Could Ronald Bolanos be a sleeper for the Royals in 2021?

When the Royals traded Tim Hill to the Padres last summer, Franchy Cordero and his prodigious power potential seemed to resonate most with Royals fans. However, often overlooked in the deal was right-handed pitcher Ronald Bolanos, a highly-heralded arm in the Padres system who was signed for $2 million out of Cuba during the 2016-2017 international signing period. Even though Bolanos was considered a surplus arm in the Padres’ deep system, he rates pretty decently among the Royals’ own prospect lists, as MLB Pipeline ranks him as the Royals’ 17th best prospect. Considering pitching is a source of strength for the Royals system, the addition of an arm like Bolanos should give Royals fans hope that there is plenty of depth pitching-wise in the organization in both in the near and distant future.

While Cordero seemed to impress in limited action in 2020 (he missed most of the year due to a wrist injury), Bolanos struggled in two appearances and 3.2 innings of work in his Royals debut. Pretty much every metric of Bolanos’ 2020 looks pretty ugly at first glance: 12.27 ERA, 12.46 FIP, 0.67 K/BB ratio, and 50 percent HR/FB rate. Of course, with only 3.2 innings of work, it is a small sample, and it’s hard to take those metrics too seriously. That being said, Bolanos did pitch 19.2 innings in 2019 with the Padres, which is a much healthier sample than last year with the Royals. Unfortunately, the metrics from that stint still aren’t all that great either: 5.95 ERA, 5.25 FIP, 1.58 K/BB ratio, and 18.8 HR/FB rate.

Hence with 23.1 IP under his belt, the early results for Bolanos haven’t been impressive. However, Bolanos is only 24-years-old, and he has gone through some development in his mechanics in just one short year with the Royals. Thus, while many Royals fans may not be thinking about Bolanos as someone who can contribute to the Royals pitching staff in 2021, it is possible that he could be a dependable arm who could emerge mid-season, especially if injury or ineffectiveness besets anyone in the Royals rotation or bullpen.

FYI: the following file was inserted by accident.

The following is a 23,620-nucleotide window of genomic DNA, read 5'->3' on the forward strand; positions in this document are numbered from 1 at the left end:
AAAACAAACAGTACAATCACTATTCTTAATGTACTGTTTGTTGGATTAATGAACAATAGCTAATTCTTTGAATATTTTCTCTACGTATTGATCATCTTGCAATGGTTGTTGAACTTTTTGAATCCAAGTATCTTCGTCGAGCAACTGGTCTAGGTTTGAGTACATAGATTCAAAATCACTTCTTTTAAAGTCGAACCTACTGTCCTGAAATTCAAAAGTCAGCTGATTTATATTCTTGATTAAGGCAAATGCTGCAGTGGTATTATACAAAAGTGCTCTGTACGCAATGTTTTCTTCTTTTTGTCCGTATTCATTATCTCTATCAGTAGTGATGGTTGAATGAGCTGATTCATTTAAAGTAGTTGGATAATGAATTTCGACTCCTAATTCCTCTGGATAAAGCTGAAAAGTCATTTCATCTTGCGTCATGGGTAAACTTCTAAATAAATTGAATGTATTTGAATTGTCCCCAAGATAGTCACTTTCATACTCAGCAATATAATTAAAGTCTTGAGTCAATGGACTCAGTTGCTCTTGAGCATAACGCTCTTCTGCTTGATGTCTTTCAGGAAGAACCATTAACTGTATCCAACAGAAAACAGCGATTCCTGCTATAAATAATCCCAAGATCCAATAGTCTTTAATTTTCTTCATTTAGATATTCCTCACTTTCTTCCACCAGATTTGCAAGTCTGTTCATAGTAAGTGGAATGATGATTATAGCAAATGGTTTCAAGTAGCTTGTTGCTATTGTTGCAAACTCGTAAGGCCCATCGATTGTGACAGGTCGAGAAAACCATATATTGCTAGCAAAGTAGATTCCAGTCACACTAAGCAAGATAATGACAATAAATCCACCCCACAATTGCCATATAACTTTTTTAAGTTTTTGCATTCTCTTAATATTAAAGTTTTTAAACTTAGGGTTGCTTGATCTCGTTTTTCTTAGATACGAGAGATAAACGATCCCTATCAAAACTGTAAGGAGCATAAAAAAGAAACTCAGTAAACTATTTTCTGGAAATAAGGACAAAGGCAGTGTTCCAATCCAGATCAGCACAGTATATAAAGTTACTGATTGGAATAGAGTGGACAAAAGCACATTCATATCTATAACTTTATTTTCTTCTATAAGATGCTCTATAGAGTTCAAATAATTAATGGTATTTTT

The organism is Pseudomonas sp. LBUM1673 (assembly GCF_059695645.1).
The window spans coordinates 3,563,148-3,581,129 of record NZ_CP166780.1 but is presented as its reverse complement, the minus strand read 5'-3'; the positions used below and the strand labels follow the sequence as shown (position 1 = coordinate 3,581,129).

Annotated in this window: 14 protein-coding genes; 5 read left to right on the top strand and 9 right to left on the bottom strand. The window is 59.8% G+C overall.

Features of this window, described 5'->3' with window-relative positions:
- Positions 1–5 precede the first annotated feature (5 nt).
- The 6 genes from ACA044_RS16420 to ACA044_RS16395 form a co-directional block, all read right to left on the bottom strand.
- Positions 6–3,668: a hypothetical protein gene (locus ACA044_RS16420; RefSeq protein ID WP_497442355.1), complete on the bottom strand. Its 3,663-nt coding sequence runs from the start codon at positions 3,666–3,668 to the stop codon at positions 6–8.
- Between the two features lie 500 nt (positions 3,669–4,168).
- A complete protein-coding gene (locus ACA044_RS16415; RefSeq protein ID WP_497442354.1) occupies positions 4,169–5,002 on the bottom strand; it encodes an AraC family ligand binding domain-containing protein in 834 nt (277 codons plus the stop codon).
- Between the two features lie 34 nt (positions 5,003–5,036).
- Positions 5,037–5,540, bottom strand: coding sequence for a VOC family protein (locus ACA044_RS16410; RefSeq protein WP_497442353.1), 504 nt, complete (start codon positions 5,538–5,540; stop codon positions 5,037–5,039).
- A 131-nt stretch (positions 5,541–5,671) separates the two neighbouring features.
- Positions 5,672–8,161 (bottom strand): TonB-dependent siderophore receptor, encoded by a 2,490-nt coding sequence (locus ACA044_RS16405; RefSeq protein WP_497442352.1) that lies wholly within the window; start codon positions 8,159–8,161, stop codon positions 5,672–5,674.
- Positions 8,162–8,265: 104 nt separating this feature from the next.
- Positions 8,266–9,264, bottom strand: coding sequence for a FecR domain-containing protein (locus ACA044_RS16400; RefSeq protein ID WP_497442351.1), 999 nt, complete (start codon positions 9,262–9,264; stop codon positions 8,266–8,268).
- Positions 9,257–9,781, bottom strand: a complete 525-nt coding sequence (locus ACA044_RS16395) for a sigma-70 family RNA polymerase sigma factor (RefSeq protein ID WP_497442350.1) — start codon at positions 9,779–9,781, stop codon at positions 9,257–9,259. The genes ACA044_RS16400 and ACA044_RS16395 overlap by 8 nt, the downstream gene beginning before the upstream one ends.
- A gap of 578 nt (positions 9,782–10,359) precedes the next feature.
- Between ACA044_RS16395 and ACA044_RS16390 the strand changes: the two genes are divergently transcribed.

Let’s take a look at Bolanos’ profile and his progression as a pitcher from his days as a Padres in 2019 to his brief stint with the Royals in 2020, and why that progression could be a sign for a possible improvement on the mound in 2021.

Bolanos has always possessed a live arm and strong potential, especially in the eyes of scouts. Here is what MLB Pipeline said about Bolanos in their most recent scouting report:

At 6-foot-3, Bolaños features a strong starter’s build, and he could still grow into his frame a bit. His fastball sits around 94 mph, though it can touch 97. Bolaños has made strides with his secondary options as well, particularly his breaking pitches. Both are high-spin offerings, with the slider sitting in the mid-to-high 80s and biting sharply, while the curve drops but still hits 80 mph. During his brief time in the big leagues, he used both to some success.